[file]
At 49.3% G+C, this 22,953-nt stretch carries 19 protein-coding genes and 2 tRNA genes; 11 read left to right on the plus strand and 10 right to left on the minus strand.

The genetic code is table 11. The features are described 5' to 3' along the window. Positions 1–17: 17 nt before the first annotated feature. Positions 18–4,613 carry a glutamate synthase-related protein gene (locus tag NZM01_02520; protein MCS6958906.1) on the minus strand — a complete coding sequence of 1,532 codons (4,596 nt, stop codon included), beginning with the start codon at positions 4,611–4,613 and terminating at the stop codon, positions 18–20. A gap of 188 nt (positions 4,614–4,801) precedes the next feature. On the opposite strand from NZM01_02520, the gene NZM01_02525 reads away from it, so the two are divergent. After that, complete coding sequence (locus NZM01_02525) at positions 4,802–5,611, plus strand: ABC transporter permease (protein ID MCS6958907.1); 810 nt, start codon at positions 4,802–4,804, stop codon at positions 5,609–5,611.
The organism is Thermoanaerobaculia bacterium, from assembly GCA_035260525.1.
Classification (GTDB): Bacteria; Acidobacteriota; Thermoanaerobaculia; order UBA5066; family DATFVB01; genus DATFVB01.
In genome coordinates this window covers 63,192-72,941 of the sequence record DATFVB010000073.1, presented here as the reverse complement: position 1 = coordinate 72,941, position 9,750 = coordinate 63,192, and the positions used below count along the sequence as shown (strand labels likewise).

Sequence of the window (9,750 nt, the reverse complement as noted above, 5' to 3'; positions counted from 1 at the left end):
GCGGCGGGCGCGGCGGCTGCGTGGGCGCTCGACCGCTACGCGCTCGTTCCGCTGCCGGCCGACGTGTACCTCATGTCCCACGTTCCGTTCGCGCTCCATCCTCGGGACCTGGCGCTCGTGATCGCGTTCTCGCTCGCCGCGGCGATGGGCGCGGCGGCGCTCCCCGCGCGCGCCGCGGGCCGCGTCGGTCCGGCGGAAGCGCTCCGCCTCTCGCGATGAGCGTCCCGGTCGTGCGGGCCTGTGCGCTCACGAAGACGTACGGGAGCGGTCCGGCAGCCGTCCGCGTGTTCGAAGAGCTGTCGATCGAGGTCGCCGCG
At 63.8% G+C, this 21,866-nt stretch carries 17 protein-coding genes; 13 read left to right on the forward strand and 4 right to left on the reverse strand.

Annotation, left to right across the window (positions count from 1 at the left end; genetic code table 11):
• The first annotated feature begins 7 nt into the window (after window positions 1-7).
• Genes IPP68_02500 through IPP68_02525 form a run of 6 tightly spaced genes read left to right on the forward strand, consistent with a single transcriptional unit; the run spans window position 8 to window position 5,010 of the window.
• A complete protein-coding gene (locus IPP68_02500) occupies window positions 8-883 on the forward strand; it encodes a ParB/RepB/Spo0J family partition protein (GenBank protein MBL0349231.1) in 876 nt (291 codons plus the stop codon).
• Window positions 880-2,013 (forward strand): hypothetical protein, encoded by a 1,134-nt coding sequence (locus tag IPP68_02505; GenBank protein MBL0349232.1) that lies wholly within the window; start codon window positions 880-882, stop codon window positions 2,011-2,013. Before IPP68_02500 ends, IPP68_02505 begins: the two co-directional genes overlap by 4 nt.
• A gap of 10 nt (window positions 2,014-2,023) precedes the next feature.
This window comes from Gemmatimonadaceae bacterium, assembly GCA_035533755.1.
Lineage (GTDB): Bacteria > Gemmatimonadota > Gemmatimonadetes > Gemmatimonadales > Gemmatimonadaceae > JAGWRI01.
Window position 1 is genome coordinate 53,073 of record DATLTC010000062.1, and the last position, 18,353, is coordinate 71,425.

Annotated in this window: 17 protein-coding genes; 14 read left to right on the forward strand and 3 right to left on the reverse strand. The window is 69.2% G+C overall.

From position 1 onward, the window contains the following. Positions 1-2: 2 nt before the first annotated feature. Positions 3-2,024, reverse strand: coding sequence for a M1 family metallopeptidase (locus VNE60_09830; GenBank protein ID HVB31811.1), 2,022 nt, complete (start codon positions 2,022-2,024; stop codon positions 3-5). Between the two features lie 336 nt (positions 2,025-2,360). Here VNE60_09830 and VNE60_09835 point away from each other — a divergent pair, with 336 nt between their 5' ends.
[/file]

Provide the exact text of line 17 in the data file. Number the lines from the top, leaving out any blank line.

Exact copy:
Window position 1 is genome coordinate 53,073 of record DATLTC010000062.1, and the last position, 18,353, is coordinate 71,425.